Practical Answers for “How do I help my child in your class?”

Parents want the best for their kids.  I live that.  

Teachers want the best for their students.  I live that, too.

So how do we work together to make that happen?  Here are a couple of suggestions so that parents can help their students at home without creating more homework or drama.

  1.  Cook with your child, or better yet, let your child cook.  Of course, you should do this on an age appropriate level, but cooking teaches so much.  First off, reading and following directions in a sequential fashion – in which subject will your child not have to do that?  Second, cooking teaches fractions.  Try doubling a recipe or cutting it in half.  Your child will have to think through all of the measurements.  Third, chemistry is involved.  What happens if you leave the baking soda out of a cookie recipe and why?  If you don’t personally know, now is the time to look that up, and all of you learn something.  Fourth, your student will learn to understand the process.  So many students today want to go directly to the finished product.  It is essential that they understand that writing, problem solving, and so many other skills they need are all process based.  There are no shortcuts, and no going directly to the end.  You cannot go from ingredients to cookies without some work involved.  Same thing with schoolwork. 
  2. Let you kids have their opinions, but be sure to ask why.  Critical thinking skills are important, but so often students want to work on “because I said so” reasoning.  It is so important that you let them express their own opinions, and more important that they are able to reason out why they believe that.  If they love something, make them explain why.  If they don’t like something, make them explain why.  One of the things I assure my students is that they don’t have to fall in love with everything we read, but they have to be able to explain why they dislike a work without using the words “boring” or “lame.”  They also have to support their persuasive arguments with real reasons, not because they think it sounds good.  Do the same at home.  Make them think it all the way through.  Ask why.
  3. Don’t jump in the minute your child experiences some difficulty.  Let him or her work through it, and it is okay to struggle with a concept or assignment.  Let your student go in and ask the teacher for additional help.  We want our students to come to us so we can answer those individual questions.  Quite frankly, parents emailing the teacher asking for explanation defeats what we are all trying to do for two reasons.  First, it takes responsibility away from your child and essentially, you are telling your child that in difficult times, you must step in and take over.  Let them start developing those skills to be their own advocate in this environment.  Second, things get lost in the triangulation.  Your student needs to have his or her questions answered.  If a teacher explains it to you, you child learns nothing.  And what if you cannot explain it correctly to your child?  If you feel the need to step in, step in and talk to your child about the best ways to seek help and counsel from the teacher.  Help your child understand that teachers are there to make sure students understand, and we are not there to fail everyone, as rumor often has it.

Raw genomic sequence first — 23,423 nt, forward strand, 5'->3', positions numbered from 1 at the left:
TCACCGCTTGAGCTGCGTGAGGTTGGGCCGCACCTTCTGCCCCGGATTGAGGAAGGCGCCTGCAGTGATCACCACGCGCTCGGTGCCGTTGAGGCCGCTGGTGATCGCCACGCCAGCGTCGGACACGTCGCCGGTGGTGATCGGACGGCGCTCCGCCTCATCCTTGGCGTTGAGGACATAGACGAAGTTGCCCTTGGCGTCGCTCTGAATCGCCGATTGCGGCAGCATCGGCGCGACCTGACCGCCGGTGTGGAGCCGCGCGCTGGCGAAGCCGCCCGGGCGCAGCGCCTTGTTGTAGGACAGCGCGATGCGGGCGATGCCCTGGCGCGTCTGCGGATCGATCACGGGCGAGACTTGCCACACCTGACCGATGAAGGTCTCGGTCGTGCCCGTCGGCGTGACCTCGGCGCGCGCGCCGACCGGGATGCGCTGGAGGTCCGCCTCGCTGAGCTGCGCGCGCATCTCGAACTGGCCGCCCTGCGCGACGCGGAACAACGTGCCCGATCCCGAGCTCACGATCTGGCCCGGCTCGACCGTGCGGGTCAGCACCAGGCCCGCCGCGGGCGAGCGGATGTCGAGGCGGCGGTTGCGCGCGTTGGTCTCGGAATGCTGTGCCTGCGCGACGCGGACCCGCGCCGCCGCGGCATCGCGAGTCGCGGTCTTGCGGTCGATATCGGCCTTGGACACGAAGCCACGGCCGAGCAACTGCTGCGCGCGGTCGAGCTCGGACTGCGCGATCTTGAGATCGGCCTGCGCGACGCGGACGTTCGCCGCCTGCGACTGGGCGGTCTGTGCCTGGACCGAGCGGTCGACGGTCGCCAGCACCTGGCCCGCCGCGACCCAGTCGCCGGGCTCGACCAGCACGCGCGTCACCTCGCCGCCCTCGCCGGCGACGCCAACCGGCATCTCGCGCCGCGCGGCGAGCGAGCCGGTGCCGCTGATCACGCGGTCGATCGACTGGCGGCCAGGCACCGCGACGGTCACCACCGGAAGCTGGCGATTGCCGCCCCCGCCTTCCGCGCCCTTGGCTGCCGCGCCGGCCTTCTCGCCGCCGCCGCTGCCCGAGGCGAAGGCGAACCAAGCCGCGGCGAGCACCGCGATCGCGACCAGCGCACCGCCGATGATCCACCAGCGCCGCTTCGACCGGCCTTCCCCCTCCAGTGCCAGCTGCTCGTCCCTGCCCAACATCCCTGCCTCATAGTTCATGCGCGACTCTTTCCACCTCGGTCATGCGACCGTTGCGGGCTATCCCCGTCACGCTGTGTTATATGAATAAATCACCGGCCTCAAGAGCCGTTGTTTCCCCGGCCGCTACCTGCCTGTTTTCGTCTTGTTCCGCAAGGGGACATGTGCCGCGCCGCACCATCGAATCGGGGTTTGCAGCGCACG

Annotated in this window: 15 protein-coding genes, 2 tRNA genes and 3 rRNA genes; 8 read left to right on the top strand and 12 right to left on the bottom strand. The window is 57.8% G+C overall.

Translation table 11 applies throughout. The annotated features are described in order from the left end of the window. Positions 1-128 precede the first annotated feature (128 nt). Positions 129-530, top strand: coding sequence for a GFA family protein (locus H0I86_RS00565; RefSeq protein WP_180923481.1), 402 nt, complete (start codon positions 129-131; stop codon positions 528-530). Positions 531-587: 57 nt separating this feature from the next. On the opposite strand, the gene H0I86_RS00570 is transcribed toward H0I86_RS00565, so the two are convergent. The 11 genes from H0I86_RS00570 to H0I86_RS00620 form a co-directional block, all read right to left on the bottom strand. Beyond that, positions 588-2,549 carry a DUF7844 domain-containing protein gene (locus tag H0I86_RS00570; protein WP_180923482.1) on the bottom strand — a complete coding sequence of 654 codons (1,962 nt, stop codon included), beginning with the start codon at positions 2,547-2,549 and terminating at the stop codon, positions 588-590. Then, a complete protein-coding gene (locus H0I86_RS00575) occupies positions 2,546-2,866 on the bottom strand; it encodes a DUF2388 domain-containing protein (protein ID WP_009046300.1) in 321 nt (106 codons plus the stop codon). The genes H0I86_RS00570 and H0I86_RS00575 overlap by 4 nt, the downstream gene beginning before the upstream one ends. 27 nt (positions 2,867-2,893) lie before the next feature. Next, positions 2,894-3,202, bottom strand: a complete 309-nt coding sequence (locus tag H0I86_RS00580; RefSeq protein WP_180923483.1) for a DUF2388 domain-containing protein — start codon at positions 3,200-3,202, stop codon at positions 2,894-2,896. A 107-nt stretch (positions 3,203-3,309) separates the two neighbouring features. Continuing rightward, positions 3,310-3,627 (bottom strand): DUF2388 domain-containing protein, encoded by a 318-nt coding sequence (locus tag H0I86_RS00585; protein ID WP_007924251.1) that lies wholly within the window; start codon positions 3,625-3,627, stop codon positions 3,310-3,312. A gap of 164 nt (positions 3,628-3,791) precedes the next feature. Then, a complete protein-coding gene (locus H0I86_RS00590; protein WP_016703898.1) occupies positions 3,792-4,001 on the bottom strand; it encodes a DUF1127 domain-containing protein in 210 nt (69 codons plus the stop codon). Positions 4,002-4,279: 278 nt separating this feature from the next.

4. Don’t tell your child that you were not good at something.  That sets up a self-fulfilling prophecy, and can come back to bite you in the rear end.  You really don’t want your child who is clearly capable to come back at you with “well, you made a D in this class in high school, too.”  No good can come from that.  And, let’s face it, this is about them and not about you.  They honestly do not care what you did in middle or high school because that was before iPhones, which means you lived in the dark ages. 
  5. Reward effort, but understand that sometimes that does not equal an A.  Sometimes a student can work really hard on something and still not get it.  It happens.  Or, they get so caught up in some aspect of a project that they spend hours on that one part and cannot get the rest of the project done.  They are putting in the effort, which is great.  Reward that.  Don’t tell them that they are smart, or perfect, or anything like that; tell them that you are proud of them for putting in the work.  That work ethic makes more difference than you realize. 
  6. Most of all, be realistic about your student.  Set achievable expectations.  Keep in mind that these are children, not mini adults.  Let your student make errors and learn from them.  You were not perfect in school, either.  And things have changed since you were in school.  Be kind.  Be compassionate.  And love them where they are…right in this very moment.  Your acceptance will give them the safety net they need to reach out and try, without fearing your wrath and disappointment should they fail. 

One thought on “Practical Answers for “How do I help my child in your class?”

  1. Reblogged this on Simple Thoughts and commented:

    Now that we are several weeks into the school year, let’s remember that we are all in this for the same reason – to make sure that your child reaches his or her full potential. Parents and teachers must work as a team for this to happen.

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